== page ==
“This new facility has allowed us to carry out our work in a setting that is much better than what we had,” Unguez says.
Stephen Starnes, an assistant professor of chemistry at NMSU, also benefited from the first BRIN grant. He received mentoring from Bradley Smith, a professor of chemistry at Notre Dame.
“Bradley has been a tremendous asset to me,” Starnes says. “He is very experienced in my field of research and introduced me to other people in my field.”
The two have gathered some data that Starnes says should result in several publications. At the beginning of the spring 2005 semester, Starnes was named a recipient of one of NMSU’s Donald C. Roush Excellence in Teaching Awards.
In all, Arterburn says the initial BRIN grant exposed more than 100 college students to biomedical research careers. Among these was Paul Wiget, who worked under Starnes while he was an undergraduate studying chemical engineering. Working in Starnes’ lab influenced Wiget to apply for NMSU’s graduate program in chemistry. He now wants to complete his Ph.D. in chemistry and do postdoctoral research at the Scripps Research Institute in California under the same professor with whom Starnes did postdoctoral work.
Last year, institutions participating in the BRIN program received $17.1 million to continue their efforts for another five years. The program has been renamed the New Mexico IDeA Network of Biomedical Research Excellence (NM-INBRE) and the non-profit National Center for Genome Resources in Santa Fe has joined the participating institutions.
The new grant will fund the mentoring and research of 17 young faculty members at the participating universities. Research projects will focus on three areas: understanding the molecular structure and function of proteins that mediate critical cellular processes; learning more about complex physiological processes such as hypertension, memory, cell division and the creation of egg and sperm cells; and understanding pathogens that cause diseases and could be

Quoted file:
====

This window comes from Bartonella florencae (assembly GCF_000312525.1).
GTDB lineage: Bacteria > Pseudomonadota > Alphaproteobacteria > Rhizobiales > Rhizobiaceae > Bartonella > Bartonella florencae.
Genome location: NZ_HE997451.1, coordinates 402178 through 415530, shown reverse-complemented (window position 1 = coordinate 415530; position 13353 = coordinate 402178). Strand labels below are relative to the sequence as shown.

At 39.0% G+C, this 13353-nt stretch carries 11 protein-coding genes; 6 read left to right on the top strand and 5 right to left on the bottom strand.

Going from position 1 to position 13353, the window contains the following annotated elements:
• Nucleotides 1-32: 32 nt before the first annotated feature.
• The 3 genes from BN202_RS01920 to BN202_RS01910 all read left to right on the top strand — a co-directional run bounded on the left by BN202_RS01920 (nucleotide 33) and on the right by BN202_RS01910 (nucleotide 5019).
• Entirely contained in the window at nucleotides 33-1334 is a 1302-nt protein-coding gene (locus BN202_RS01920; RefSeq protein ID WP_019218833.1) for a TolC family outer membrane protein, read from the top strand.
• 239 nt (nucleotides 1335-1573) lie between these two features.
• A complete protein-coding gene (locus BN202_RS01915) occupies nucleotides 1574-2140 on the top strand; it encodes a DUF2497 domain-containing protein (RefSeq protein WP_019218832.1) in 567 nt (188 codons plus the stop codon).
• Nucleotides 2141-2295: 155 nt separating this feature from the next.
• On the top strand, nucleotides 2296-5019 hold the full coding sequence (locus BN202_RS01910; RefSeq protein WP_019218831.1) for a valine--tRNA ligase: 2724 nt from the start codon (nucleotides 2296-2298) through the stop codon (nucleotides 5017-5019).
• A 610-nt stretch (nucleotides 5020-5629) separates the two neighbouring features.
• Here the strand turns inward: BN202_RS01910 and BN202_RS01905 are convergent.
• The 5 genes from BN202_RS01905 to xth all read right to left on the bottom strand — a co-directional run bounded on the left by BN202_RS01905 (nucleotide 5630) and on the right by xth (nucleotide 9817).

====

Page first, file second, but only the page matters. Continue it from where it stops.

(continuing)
used for bioterrorism.
Arterburn says these three areas were chosen because they will help extend the state’s expertise in areas such as cancer and diseases emerging along the border.
Another focus of the program will be to develop a statewide training program in bioinformatics. NMSU already is taking the lead on this through the creation of its new Center for Research Excellence in Bioinformatics and Computational Biology (see page 4).
NMSU researchers who will be funded by the new grant are Brad Shuster of Biology, whose mentor is Lynne Cassimeris of Lehigh University; John Gustafson of Biology, whose mentor is Brian Wilkinson of Illinois State University; Kathryn Hanley of Biology, whose mentor is Scott Weaver of the University of Texas Medical Branch at Galveston; and William Lott of Chemistry and Biochemistry, whose mentor is David Peabody from UNM. NMSU will receive a total of $5.5
million over the next five years as a result of the NM-INBRE program.
Another purpose of the program, Arterburn says, is to bring together students and faculty members throughout New Mexico who are interested in biomedical research.
“Before this program, researchers were isolated at their own institutions and there was no mechanism to bring them together,” he says.
In addition to funding a yearly conference and regular videoconferences, the program pays for top faculty members to give lectures at institutions across the state, including three tribal colleges.
“We’re building up a much more effective group of scientists who can work together and compete for large grants,” Arterburn says. “And we have people doing real research and solving real health problems that can translate into other economic benefits.”
Arterburn says he hopes the cooperation among New Mexico universities fostered by the biomedical research network will extend to other areas as well.
“It is human interactions that make the difference,” he says.
For more information: http://www.nminbre.org/